I am not writing about the competences I achieved during my other studies. These are processed in the skills I already achieved. See my Skills page
At my new study named Computer Science I have the course named ‘Skills’ whole year long and it teaches me how to cope with and make a report of my achieved skills.
In short I will explain the competences of this new study. The competences are divided into different parts. These eight professional skills you need to achieve in those four years of study to become a professional in the IT sector. First there are the specific professional competences of Computer Science. Secondly are the general ‘University of Applied Sciences’ competences and thirdly the ‘Dublin Descriptors’.
With all these I am working and learning – and finally achieving – these years of study.
- Realization / Achieving
General Computer Science Competences
- Leadership and decide
- Support and cooperate
- Interacting and present
- Analyse and interpret
- Creating and conceptualizing
- Organize and carry
- Adapting and cope
- Enterprise and perform
These eight competences are – again – divided into several ‘Dublindescriptors’.
The Dublin descriptors are the learning outcomes for the Bachelor (and Master’s) studies at universities and colleges in Europe (2004)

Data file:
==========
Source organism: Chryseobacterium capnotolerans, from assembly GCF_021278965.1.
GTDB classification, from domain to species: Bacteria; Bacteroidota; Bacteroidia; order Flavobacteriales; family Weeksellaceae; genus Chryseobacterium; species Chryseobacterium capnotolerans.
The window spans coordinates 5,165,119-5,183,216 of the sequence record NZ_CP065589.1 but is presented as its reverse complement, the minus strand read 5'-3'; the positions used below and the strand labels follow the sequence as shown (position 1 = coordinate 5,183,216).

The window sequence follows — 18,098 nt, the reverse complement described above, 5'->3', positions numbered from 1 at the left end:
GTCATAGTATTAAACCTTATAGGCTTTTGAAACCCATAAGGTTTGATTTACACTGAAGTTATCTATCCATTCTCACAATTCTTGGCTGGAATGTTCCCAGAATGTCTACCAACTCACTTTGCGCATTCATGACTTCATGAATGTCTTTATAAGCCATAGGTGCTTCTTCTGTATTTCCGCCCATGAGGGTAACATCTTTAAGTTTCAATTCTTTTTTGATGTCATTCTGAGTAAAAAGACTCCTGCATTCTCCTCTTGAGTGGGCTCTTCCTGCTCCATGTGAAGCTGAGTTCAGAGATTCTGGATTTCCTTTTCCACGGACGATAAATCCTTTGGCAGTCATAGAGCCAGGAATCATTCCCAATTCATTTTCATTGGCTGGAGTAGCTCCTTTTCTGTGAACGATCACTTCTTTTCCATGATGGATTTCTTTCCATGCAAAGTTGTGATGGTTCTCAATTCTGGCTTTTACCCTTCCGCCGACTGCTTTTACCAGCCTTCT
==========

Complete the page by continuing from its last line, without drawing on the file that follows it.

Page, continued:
- Applying knowledge and understanding
- Knowledge and understanding
- Learning Skills
Dublindescriptors and the final terms to describe the level of studies of universities in Europe. At the bachelors level this is described as follows:
This cycle typically include 180-240 ECTS credits
Qualifications that signify completion of the first cycle (e.g. Bachelor’s degrees) are awarded to students who:
- have demonstrated knowledge and understanding in a field of study that builds upon their general secondary education, and is typically at a level that, whilst supported by advanced textbooks, includes some aspects that will be informed by knowledge of the forefront of their field of study;
- can apply their knowledge and understanding in a manner that indicates a professional approach to their work or vocation, and have competences typically demonstrated through devising and sustaining arguments and solving problems within their field of study;
- have the ability to gather and interpret relevant data (usually within their field of study) to inform judgements that include reflection on relevant social, scientific or ethical issues;
- can communicate information, ideas, problems and solutions to both specialist and non-specialist audiences;
- have developed those learning skills that are necessary for them to continue to undertake further study with a high degree of autonomy.
At the study Computer Science I can achieve 220 points in four years.
I hope all this information will make the education competences system of Europe more clear.
Greetings by Sophie